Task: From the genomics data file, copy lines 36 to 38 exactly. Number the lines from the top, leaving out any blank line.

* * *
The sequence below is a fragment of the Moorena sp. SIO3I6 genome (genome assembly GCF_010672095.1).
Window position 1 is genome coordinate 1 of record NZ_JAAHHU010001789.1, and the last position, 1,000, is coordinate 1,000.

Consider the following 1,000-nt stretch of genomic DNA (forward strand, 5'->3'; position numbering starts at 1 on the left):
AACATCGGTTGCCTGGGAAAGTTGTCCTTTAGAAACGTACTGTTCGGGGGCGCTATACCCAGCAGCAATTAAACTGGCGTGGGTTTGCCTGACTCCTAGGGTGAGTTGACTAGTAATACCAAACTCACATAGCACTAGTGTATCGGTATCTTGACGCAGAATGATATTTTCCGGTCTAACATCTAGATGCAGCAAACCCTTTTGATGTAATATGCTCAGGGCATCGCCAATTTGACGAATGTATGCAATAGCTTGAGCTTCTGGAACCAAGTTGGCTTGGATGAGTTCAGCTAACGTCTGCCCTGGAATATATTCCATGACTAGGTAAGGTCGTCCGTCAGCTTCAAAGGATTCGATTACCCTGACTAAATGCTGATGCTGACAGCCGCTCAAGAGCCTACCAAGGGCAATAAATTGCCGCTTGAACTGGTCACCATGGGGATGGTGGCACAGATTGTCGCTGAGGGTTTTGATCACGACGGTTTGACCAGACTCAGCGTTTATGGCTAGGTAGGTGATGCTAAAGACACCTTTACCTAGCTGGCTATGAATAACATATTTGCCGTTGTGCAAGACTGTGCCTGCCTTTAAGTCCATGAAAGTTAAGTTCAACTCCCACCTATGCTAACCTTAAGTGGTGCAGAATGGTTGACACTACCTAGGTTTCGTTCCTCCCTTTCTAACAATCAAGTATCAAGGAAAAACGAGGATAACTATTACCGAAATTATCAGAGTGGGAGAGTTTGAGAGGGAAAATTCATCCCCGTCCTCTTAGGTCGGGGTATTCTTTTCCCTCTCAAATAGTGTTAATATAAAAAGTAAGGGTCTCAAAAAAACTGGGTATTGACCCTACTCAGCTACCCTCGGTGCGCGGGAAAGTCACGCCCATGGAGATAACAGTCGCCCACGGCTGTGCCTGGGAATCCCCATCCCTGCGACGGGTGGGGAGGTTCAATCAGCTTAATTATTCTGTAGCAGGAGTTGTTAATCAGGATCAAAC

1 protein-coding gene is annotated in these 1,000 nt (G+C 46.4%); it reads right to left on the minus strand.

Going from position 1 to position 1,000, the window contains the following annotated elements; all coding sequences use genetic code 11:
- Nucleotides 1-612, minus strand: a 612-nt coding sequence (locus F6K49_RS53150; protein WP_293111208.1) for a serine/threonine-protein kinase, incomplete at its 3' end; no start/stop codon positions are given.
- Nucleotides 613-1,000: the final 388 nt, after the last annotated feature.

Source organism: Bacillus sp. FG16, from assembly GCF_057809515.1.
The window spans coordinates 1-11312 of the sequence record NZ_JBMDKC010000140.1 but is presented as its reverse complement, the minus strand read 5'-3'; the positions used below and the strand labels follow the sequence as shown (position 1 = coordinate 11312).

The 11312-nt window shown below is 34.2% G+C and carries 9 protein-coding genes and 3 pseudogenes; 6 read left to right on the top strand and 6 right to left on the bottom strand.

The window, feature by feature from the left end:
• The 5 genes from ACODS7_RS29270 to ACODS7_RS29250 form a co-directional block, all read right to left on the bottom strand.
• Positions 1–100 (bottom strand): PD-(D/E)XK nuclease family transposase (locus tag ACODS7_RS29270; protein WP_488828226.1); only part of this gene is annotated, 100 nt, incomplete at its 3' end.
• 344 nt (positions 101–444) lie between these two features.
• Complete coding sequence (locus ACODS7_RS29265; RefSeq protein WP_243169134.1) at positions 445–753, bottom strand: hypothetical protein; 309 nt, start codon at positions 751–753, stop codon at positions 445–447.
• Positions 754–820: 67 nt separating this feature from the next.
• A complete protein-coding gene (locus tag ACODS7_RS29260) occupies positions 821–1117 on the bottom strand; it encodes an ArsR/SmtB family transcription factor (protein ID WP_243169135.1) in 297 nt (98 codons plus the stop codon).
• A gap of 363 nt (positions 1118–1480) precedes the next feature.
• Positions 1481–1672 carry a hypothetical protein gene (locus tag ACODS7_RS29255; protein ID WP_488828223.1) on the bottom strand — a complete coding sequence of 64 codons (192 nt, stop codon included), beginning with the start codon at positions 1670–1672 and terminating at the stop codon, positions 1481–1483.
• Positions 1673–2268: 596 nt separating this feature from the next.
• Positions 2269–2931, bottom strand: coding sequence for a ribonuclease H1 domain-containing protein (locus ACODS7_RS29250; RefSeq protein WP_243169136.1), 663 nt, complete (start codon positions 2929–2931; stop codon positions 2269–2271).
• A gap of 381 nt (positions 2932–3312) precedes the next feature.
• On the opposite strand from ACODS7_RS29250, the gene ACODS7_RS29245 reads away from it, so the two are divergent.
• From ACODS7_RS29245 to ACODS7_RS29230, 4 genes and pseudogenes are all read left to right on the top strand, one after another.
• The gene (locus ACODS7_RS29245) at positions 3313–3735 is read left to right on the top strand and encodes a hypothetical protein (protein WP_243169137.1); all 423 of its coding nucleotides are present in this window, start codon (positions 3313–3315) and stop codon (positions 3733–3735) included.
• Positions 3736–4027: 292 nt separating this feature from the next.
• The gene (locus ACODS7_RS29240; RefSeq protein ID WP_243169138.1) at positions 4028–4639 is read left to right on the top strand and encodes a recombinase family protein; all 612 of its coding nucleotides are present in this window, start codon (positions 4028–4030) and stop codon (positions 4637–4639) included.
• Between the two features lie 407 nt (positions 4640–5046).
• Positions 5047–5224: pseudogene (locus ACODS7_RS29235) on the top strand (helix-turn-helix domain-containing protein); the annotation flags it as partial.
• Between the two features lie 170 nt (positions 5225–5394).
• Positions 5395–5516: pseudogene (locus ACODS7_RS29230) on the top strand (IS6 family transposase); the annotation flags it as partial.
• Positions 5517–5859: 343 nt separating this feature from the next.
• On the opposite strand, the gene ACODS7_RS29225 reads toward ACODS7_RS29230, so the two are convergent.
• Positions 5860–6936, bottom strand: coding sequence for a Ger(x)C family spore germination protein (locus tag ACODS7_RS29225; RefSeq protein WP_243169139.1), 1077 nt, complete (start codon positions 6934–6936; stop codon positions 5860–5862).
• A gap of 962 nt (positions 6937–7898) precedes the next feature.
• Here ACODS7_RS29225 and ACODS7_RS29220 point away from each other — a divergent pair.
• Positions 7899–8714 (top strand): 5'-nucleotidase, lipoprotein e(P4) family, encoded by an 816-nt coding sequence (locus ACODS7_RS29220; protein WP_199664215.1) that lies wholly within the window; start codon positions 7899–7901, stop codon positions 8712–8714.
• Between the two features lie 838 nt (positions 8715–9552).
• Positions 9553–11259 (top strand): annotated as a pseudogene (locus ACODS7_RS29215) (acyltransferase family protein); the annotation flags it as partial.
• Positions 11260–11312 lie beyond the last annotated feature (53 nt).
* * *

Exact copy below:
• A gap of 962 nt (positions 6937–7898) precedes the next feature.
• Here ACODS7_RS29225 and ACODS7_RS29220 point away from each other — a divergent pair.
• Positions 7899–8714 (top strand): 5'-nucleotidase, lipoprotein e(P4) family, encoded by an 816-nt coding sequence (locus ACODS7_RS29220; protein WP_199664215.1) that lies wholly within the window; start codon positions 7899–7901, stop codon positions 8712–8714.